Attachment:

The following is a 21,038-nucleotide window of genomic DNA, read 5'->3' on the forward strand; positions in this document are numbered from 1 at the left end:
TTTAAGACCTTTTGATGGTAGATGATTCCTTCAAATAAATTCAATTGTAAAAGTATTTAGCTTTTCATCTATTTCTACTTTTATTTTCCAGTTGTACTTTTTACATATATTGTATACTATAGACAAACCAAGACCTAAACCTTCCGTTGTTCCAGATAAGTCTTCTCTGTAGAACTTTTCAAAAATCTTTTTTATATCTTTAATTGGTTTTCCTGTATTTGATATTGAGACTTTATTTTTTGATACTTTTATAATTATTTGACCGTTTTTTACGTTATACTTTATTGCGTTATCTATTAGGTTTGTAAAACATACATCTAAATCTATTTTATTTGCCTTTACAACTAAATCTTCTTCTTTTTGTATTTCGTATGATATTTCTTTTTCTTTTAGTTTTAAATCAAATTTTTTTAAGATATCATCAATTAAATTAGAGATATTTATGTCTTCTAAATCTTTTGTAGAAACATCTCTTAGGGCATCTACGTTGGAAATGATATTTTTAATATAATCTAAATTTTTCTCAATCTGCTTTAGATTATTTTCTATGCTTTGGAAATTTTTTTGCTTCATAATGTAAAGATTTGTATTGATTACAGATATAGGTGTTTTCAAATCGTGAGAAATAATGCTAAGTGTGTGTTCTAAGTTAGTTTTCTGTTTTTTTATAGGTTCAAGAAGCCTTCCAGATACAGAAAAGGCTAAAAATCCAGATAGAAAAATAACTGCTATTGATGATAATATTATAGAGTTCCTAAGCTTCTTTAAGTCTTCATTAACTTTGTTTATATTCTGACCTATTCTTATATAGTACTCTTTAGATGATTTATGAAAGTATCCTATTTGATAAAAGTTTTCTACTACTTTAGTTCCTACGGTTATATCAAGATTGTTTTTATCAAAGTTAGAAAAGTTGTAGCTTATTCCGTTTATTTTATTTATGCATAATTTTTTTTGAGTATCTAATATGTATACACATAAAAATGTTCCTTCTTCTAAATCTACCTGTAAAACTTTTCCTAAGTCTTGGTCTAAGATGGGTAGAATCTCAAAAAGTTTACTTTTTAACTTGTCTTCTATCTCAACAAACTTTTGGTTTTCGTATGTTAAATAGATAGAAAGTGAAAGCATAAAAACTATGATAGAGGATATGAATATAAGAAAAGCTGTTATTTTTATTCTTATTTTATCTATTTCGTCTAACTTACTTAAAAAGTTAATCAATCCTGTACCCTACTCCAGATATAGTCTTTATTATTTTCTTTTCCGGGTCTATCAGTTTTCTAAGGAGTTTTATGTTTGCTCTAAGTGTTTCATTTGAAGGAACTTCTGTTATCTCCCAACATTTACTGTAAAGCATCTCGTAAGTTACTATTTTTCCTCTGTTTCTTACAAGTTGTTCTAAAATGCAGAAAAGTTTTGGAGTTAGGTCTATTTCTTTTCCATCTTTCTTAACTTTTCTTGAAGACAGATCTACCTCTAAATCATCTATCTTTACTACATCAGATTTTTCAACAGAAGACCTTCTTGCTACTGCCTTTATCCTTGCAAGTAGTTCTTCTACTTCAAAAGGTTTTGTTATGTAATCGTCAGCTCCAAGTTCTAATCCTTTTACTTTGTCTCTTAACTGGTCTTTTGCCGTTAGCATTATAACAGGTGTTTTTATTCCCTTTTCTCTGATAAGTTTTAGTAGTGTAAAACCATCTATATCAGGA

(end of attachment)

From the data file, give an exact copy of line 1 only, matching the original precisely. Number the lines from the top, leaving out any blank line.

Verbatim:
The following is a 21,038-nucleotide window of genomic DNA, read 5'->3' on the forward strand; positions in this document are numbered from 1 at the left end: